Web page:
Care Quality Commission (CQC) review on the use of restraint, seclusion and segregation

Inclusion London have submitted evidence to the CQC review on the use of restraint, seclusion and segregation.

Below is an overview of the evidence followed by our key recommendations.

Overview

Inclusion London believes that the UN Convention on the Rights of Persons with Disabilities (UNCRPD)[1] is the key to welfare of people who are subjected to restraint, prolonged seclusion or segregation.

The UK became a signatory to the UNCRPD in 2009. As a signatory the UK should:

“ensure and promote the full realization of the rights by adopting appropriate legislation and other measures…” and

“refrain from engaging in any act or practice that is inconsistent with the present Convention;”[2]

The Mental Health Act 1983, the Mental Health Act 2007 and the Mental Capacity Act and (Amendment) Bill breach the UNCRPD. In 2017 the UNCRPD Committee[3] confirmed that UK legislation does not comply with the UNCRPD principles.

The rights in the UNCRPD need to be urgently implemented in the UK to address the practices of restraint, seclusion and segregation.   In our evidence we will refer to the UNCRPD and the observations and recommendations of the UNCRPD committee in their most recent report regarding the UK.[4]

We recommend that the CQC uses the rights under the UNCRPD to inform their review of restraint, seclusion and segregation of people with lived experience of mental distress/trauma and people with learning difficulties and people on the autistic spectrum (LD/A).

We agree with the UNCRPD Committee that the practices of restraint should be eradicated and that all institutions should be closed. However, given that the practices of restraint persist in our evidence we look at why they occur and give recommendations to reduce their use as an initial stage, pending full implementation in law of the UNCRPD.

We also examine why people with LD/A or people with lived experience of mental distress/trauma reach the point of crisis so a detention in hospital where restrictive practices are used. Without tackling the root causes the practices of detention and restrain both will continue.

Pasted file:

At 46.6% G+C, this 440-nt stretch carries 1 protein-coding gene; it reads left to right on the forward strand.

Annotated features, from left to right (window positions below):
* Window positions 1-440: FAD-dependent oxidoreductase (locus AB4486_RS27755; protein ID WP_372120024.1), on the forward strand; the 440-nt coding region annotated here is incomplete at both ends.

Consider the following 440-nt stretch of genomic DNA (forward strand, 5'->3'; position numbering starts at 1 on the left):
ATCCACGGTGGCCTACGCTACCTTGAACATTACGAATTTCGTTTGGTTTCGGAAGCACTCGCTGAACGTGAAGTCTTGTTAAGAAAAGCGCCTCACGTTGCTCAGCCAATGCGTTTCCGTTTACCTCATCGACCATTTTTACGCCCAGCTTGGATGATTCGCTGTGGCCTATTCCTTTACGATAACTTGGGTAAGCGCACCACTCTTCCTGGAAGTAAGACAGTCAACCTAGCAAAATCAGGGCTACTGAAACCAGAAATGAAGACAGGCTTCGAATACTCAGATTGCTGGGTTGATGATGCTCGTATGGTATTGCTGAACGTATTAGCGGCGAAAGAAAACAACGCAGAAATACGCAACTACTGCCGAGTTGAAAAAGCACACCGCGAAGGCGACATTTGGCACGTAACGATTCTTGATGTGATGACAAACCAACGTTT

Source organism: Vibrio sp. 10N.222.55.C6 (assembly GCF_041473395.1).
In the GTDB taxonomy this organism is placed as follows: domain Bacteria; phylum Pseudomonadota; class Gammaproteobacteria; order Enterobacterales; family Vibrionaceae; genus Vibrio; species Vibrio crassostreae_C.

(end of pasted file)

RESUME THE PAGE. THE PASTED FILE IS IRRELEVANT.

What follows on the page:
Many people with lived experience of mental distress/trauma and people with LD/A do not wish to be forcibly detained and treated miles from home, isolated from their support networks in institutions where the risk of abuse increases.  Care and Support urgently needs to be provided in the community with services co-designed by service users and user-led services with funding for user-led research also made available to provide the necessary evidence base for alternative services recommended by service users. The voice of those  with lived experience of mental distress/trauma or people with LD/A should be at the heart of designing services. Person centre care is a phrase that has been used all too glibly – it urgently needs to become a reality.

Summary of key recommendations

  • The Mental Health Acts and the Mental Capacity Act are replaced by legislation that complies with the UNCRPD standards.
  • Services are co-produced with people with lived experience of mental distress/trauma and people with Learn Difficulities or people on the autistic spectrum (LD/A).
  • There is also resource provision for services led by service users, together with the funding needed for user-led research into evidence bases for these.
  • NAVIGo’s RESPECT training used by Sheffield Health and Social Care Trust is rolled out nationwide[5], together with funding for user-led monitoring of effective implementation of the training
  • The National Survivor User Network (NSUN’s) National Involvement Standards are rolled out to all hospital trusts, again with funding for user-led monitoring of effective implementation of the Standards.
  • Advocacy can be accessed by all inpatients.

                                                           

[1] https://www.un.org/development/desa/disabilities/convention-on-the-rights-of-persons-with-disabilities/convention-on-the-rights-of-persons-with-disabilities-2.html

[2] See Article 4 ‘General Obligations’: https://www.un.org/development/desa/disabilities/convention-on-the-rights-of-persons-with-disabilities.html

[3] UNCRPD Committee concluding observations report on the United Kingdom re Living independently and being included in the community (art. 19): https://tbinternet.ohchr.org/_layouts/treatybodyexternal/Download.aspx?symbolno=CRPD%2fC%2fGBR%2fCO%2f1&Lang=en  

General comment No. 5 (2017) on living independently and being included in the community: https://tbinternet.ohchr.org/_layouts/treatybodyexternal/Download.aspx?symbolno=CRPD/C/GC/5&Lang=en

[4]https://tbinternet.ohchr.org/_layouts/treatybodyexternal/Download.aspx?symbolno=CRPD%2fC%2fGBR%2fCO%2f1&Lang=en

[5] https://www.navigocare.co.uk/?s=respect+ttraining